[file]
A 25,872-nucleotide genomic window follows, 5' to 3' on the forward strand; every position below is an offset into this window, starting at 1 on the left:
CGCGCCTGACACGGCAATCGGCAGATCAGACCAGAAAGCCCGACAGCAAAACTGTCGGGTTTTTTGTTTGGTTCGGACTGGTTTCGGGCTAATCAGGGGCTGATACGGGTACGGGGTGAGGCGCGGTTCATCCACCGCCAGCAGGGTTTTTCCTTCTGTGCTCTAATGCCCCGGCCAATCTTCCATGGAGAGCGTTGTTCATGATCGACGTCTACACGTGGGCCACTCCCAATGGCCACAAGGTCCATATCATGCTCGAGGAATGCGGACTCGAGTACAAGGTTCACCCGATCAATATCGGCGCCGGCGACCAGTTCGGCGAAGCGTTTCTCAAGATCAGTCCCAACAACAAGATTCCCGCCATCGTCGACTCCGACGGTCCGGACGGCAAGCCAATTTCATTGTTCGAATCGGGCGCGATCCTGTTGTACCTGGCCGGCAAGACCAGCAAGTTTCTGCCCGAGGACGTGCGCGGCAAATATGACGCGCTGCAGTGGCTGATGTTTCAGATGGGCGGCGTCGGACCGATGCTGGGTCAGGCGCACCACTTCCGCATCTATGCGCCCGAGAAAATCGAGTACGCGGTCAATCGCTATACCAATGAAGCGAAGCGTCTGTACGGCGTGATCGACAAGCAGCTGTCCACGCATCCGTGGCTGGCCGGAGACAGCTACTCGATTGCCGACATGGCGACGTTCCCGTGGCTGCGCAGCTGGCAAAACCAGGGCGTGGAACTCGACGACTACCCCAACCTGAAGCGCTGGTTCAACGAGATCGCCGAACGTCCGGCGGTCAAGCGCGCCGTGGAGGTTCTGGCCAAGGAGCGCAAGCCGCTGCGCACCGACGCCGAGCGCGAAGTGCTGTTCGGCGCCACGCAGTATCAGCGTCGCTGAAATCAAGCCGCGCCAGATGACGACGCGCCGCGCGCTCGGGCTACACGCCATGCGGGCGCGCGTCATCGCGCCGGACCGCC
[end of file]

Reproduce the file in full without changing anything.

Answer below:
A 25,872-nucleotide genomic window follows, 5' to 3' on the forward strand; every position below is an offset into this window, starting at 1 on the left:
CGCGCCTGACACGGCAATCGGCAGATCAGACCAGAAAGCCCGACAGCAAAACTGTCGGGTTTTTTGTTTGGTTCGGACTGGTTTCGGGCTAATCAGGGGCTGATACGGGTACGGGGTGAGGCGCGGTTCATCCACCGCCAGCAGGGTTTTTCCTTCTGTGCTCTAATGCCCCGGCCAATCTTCCATGGAGAGCGTTGTTCATGATCGACGTCTACACGTGGGCCACTCCCAATGGCCACAAGGTCCATATCATGCTCGAGGAATGCGGACTCGAGTACAAGGTTCACCCGATCAATATCGGCGCCGGCGACCAGTTCGGCGAAGCGTTTCTCAAGATCAGTCCCAACAACAAGATTCCCGCCATCGTCGACTCCGACGGTCCGGACGGCAAGCCAATTTCATTGTTCGAATCGGGCGCGATCCTGTTGTACCTGGCCGGCAAGACCAGCAAGTTTCTGCCCGAGGACGTGCGCGGCAAATATGACGCGCTGCAGTGGCTGATGTTTCAGATGGGCGGCGTCGGACCGATGCTGGGTCAGGCGCACCACTTCCGCATCTATGCGCCCGAGAAAATCGAGTACGCGGTCAATCGCTATACCAATGAAGCGAAGCGTCTGTACGGCGTGATCGACAAGCAGCTGTCCACGCATCCGTGGCTGGCCGGAGACAGCTACTCGATTGCCGACATGGCGACGTTCCCGTGGCTGCGCAGCTGGCAAAACCAGGGCGTGGAACTCGACGACTACCCCAACCTGAAGCGCTGGTTCAACGAGATCGCCGAACGTCCGGCGGTCAAGCGCGCCGTGGAGGTTCTGGCCAAGGAGCGCAAGCCGCTGCGCACCGACGCCGAGCGCGAAGTGCTGTTCGGCGCCACGCAGTATCAGCGTCGCTGAAATCAAGCCGCGCCAGATGACGACGCGCCGCGCGCTCGGGCTACACGCCATGCGGGCGCGCGTCATCGCGCCGGACCGCC